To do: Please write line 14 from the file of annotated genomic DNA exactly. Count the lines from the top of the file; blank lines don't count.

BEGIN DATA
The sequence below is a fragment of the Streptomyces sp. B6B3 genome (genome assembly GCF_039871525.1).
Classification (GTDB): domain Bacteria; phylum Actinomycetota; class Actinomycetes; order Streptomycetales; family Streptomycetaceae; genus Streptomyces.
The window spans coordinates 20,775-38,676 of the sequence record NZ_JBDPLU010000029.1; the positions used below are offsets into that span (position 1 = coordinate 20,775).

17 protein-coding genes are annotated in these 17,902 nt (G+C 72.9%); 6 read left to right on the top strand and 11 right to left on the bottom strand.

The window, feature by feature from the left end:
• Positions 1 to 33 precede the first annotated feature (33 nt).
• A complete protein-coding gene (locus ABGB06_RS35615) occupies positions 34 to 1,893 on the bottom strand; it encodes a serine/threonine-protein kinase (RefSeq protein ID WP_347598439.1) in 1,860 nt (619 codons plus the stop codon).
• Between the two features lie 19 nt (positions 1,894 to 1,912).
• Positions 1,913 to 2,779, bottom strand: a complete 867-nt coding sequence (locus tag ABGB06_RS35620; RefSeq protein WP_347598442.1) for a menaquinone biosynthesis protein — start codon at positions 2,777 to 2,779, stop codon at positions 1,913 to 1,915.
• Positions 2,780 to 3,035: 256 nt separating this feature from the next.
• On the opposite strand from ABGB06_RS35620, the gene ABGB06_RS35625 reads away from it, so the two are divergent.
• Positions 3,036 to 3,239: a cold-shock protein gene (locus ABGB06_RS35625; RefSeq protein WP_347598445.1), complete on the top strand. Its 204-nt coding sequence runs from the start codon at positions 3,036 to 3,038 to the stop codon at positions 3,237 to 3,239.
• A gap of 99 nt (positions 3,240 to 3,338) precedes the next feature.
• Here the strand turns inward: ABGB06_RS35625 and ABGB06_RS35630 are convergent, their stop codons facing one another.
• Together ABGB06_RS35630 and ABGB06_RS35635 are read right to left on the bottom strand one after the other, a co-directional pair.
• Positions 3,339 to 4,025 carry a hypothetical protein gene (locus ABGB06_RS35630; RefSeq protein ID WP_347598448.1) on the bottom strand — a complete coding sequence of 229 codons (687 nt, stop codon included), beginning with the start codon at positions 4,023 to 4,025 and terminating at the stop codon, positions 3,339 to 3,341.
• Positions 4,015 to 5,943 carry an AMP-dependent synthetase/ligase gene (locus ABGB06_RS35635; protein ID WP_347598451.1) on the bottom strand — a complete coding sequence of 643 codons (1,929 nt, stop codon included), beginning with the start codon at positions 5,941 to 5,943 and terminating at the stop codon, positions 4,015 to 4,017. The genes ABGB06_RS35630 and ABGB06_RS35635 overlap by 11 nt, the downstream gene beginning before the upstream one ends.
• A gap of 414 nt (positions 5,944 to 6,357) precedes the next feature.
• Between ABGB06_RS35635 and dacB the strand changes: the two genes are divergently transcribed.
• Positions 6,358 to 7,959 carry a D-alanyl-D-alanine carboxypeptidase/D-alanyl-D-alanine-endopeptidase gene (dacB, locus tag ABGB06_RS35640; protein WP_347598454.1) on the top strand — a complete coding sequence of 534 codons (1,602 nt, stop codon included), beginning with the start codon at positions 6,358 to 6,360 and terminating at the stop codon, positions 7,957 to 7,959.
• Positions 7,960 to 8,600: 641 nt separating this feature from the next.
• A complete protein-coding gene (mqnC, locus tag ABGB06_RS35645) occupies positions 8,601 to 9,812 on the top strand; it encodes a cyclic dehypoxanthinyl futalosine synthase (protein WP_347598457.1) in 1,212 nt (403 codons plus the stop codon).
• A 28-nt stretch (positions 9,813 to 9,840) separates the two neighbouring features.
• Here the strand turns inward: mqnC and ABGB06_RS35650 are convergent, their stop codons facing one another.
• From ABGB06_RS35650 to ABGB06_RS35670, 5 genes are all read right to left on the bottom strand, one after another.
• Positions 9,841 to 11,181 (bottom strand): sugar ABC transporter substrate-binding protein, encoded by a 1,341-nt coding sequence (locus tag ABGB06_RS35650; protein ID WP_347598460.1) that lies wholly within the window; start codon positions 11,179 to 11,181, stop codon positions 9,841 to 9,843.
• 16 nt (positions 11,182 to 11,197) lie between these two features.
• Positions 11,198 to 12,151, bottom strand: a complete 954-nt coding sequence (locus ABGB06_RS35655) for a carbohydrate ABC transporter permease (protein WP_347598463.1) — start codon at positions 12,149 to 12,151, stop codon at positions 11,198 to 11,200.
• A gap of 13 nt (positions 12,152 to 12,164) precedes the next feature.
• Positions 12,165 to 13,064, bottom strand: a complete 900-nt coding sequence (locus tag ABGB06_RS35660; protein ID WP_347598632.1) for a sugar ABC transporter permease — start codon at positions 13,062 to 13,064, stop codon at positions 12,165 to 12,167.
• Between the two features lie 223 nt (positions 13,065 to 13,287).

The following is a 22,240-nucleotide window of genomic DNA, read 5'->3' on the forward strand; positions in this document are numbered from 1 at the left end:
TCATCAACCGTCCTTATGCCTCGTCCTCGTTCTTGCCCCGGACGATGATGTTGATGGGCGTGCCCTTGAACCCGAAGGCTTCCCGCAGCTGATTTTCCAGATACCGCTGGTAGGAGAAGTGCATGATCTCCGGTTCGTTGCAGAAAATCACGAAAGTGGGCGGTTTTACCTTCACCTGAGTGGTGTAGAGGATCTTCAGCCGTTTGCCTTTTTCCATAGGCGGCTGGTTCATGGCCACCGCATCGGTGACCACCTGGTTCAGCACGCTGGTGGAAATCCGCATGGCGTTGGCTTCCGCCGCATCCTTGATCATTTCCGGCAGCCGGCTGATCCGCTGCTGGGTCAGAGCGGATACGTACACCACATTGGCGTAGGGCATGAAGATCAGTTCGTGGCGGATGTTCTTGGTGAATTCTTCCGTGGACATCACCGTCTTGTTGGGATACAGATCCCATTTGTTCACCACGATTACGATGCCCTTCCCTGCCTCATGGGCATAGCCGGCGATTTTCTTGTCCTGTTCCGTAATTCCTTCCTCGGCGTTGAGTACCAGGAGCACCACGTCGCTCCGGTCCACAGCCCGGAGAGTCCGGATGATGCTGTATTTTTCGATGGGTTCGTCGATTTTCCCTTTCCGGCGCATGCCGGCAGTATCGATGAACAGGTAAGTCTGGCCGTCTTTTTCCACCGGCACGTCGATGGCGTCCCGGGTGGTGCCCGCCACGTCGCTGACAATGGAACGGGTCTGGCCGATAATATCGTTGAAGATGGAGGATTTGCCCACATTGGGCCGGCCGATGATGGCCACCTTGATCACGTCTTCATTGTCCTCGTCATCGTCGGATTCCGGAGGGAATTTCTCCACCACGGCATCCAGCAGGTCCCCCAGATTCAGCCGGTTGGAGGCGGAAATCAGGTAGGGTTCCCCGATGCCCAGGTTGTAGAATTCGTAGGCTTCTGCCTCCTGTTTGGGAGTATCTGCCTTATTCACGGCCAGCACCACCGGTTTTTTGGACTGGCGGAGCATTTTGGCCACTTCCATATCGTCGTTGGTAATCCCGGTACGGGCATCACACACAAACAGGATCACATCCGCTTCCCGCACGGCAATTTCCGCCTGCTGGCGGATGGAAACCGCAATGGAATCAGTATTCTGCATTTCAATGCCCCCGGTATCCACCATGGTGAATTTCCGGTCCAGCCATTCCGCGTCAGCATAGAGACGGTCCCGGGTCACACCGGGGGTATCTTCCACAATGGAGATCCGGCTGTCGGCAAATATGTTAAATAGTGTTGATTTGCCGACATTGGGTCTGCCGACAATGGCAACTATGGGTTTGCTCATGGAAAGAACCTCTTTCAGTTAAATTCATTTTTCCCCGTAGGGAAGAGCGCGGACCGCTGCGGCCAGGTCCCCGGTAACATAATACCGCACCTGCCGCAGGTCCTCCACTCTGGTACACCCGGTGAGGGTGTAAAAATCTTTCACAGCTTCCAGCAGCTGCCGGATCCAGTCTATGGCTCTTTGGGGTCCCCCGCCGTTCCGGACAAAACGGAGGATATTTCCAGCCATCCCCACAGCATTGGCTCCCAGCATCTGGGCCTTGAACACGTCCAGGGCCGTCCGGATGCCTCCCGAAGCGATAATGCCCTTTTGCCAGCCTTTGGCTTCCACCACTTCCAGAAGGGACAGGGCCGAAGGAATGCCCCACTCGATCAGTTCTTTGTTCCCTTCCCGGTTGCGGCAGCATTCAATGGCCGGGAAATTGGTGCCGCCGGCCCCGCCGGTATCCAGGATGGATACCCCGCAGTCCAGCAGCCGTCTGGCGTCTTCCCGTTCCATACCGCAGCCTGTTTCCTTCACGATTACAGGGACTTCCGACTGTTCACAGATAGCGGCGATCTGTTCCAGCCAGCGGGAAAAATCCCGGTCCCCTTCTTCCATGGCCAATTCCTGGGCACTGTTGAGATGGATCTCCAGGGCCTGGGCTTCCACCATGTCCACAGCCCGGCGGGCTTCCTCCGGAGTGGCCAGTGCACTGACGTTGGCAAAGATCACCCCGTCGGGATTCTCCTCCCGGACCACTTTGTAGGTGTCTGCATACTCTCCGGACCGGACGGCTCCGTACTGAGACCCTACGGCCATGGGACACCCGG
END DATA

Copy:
• Here the strand turns inward: ABGB06_RS35625 and ABGB06_RS35630 are convergent, their stop codons facing one another.